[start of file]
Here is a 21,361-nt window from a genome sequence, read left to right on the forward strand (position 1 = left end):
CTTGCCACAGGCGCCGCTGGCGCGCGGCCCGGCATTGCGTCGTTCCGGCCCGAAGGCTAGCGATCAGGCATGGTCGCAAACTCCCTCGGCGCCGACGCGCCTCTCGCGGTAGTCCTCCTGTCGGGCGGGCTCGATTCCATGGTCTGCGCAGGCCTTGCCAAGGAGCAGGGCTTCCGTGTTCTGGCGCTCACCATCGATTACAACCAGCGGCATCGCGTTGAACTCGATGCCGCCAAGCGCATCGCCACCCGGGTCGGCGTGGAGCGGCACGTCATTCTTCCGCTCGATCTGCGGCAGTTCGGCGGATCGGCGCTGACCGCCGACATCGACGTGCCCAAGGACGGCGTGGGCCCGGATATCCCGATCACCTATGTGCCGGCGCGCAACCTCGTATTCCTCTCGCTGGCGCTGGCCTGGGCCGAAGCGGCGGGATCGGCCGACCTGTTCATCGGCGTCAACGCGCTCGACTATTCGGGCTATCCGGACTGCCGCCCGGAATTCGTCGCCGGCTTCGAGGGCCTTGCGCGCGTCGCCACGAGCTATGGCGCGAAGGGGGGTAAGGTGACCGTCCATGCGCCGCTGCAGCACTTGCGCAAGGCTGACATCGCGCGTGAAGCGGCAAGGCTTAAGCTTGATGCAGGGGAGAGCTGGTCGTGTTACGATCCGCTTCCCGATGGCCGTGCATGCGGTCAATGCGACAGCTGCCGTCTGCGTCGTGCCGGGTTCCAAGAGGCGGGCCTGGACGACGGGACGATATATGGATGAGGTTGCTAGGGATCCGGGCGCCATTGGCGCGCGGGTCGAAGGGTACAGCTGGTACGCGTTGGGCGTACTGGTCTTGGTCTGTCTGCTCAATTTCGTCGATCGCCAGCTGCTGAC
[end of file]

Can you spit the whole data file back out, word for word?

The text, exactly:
Here is a 21,361-nt window from a genome sequence, read left to right on the forward strand (position 1 = left end):
CTTGCCACAGGCGCCGCTGGCGCGCGGCCCGGCATTGCGTCGTTCCGGCCCGAAGGCTAGCGATCAGGCATGGTCGCAAACTCCCTCGGCGCCGACGCGCCTCTCGCGGTAGTCCTCCTGTCGGGCGGGCTCGATTCCATGGTCTGCGCAGGCCTTGCCAAGGAGCAGGGCTTCCGTGTTCTGGCGCTCACCATCGATTACAACCAGCGGCATCGCGTTGAACTCGATGCCGCCAAGCGCATCGCCACCCGGGTCGGCGTGGAGCGGCACGTCATTCTTCCGCTCGATCTGCGGCAGTTCGGCGGATCGGCGCTGACCGCCGACATCGACGTGCCCAAGGACGGCGTGGGCCCGGATATCCCGATCACCTATGTGCCGGCGCGCAACCTCGTATTCCTCTCGCTGGCGCTGGCCTGGGCCGAAGCGGCGGGATCGGCCGACCTGTTCATCGGCGTCAACGCGCTCGACTATTCGGGCTATCCGGACTGCCGCCCGGAATTCGTCGCCGGCTTCGAGGGCCTTGCGCGCGTCGCCACGAGCTATGGCGCGAAGGGGGGTAAGGTGACCGTCCATGCGCCGCTGCAGCACTTGCGCAAGGCTGACATCGCGCGTGAAGCGGCAAGGCTTAAGCTTGATGCAGGGGAGAGCTGGTCGTGTTACGATCCGCTTCCCGATGGCCGTGCATGCGGTCAATGCGACAGCTGCCGTCTGCGTCGTGCCGGGTTCCAAGAGGCGGGCCTGGACGACGGGACGATATATGGATGAGGTTGCTAGGGATCCGGGCGCCATTGGCGCGCGGGTCGAAGGGTACAGCTGGTACGCGTTGGGCGTACTGGTCTTGGTCTGTCTGCTCAATTTCGTCGATCGCCAGCTGCTGAC